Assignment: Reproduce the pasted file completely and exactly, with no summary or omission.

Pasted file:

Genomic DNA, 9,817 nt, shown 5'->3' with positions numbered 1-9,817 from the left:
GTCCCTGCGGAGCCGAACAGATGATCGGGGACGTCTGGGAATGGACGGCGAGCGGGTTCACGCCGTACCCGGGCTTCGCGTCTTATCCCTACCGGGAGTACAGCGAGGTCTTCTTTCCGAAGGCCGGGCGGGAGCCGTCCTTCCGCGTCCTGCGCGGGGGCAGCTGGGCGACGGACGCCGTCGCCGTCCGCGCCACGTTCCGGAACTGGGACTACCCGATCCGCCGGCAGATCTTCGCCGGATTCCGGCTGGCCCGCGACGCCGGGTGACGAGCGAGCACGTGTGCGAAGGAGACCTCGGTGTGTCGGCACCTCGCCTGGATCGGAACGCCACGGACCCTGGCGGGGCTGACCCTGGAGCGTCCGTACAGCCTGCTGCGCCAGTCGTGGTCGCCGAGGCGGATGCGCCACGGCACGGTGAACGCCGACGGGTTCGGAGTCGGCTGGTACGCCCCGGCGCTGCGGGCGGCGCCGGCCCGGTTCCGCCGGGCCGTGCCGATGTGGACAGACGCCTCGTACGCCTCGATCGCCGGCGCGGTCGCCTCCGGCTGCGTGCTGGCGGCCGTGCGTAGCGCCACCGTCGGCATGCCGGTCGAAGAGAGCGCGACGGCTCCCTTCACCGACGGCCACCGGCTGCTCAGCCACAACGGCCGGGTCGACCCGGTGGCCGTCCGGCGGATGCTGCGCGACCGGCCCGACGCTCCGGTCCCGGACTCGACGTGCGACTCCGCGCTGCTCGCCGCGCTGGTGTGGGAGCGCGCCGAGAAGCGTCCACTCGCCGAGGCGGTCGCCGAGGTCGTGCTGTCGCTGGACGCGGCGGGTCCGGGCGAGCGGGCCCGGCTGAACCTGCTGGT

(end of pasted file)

Genomic DNA, 9,817 nt, shown 5'->3' with positions numbered 1-9,817 from the left:
GTCCCTGCGGAGCCGAACAGATGATCGGGGACGTCTGGGAATGGACGGCGAGCGGGTTCACGCCGTACCCGGGCTTCGCGTCTTATCCCTACCGGGAGTACAGCGAGGTCTTCTTTCCGAAGGCCGGGCGGGAGCCGTCCTTCCGCGTCCTGCGCGGGGGCAGCTGGGCGACGGACGCCGTCGCCGTCCGCGCCACGTTCCGGAACTGGGACTACCCGATCCGCCGGCAGATCTTCGCCGGATTCCGGCTGGCCCGCGACGCCGGGTGACGAGCGAGCACGTGTGCGAAGGAGACCTCGGTGTGTCGGCACCTCGCCTGGATCGGAACGCCACGGACCCTGGCGGGGCTGACCCTGGAGCGTCCGTACAGCCTGCTGCGCCAGTCGTGGTCGCCGAGGCGGATGCGCCACGGCACGGTGAACGCCGACGGGTTCGGAGTCGGCTGGTACGCCCCGGCGCTGCGGGCGGCGCCGGCCCGGTTCCGCCGGGCCGTGCCGATGTGGACAGACGCCTCGTACGCCTCGATCGCCGGCGCGGTCGCCTCCGGCTGCGTGCTGGCGGCCGTGCGTAGCGCCACCGTCGGCATGCCGGTCGAAGAGAGCGCGACGGCTCCCTTCACCGACGGCCACCGGCTGCTCAGCCACAACGGCCGGGTCGACCCGGTGGCCGTCCGGCGGATGCTGCGCGACCGGCCCGACGCTCCGGTCCCGGACTCGACGTGCGACTCCGCGCTGCTCGCCGCGCTGGTGTGGGAGCGCGCCGAGAAGCGTCCACTCGCCGAGGCGGTCGCCGAGGTCGTGCTGTCGCTGGACGCGGCGGGTCCGGGCGAGCGGGCCCGGCTGAACCTGCTGGT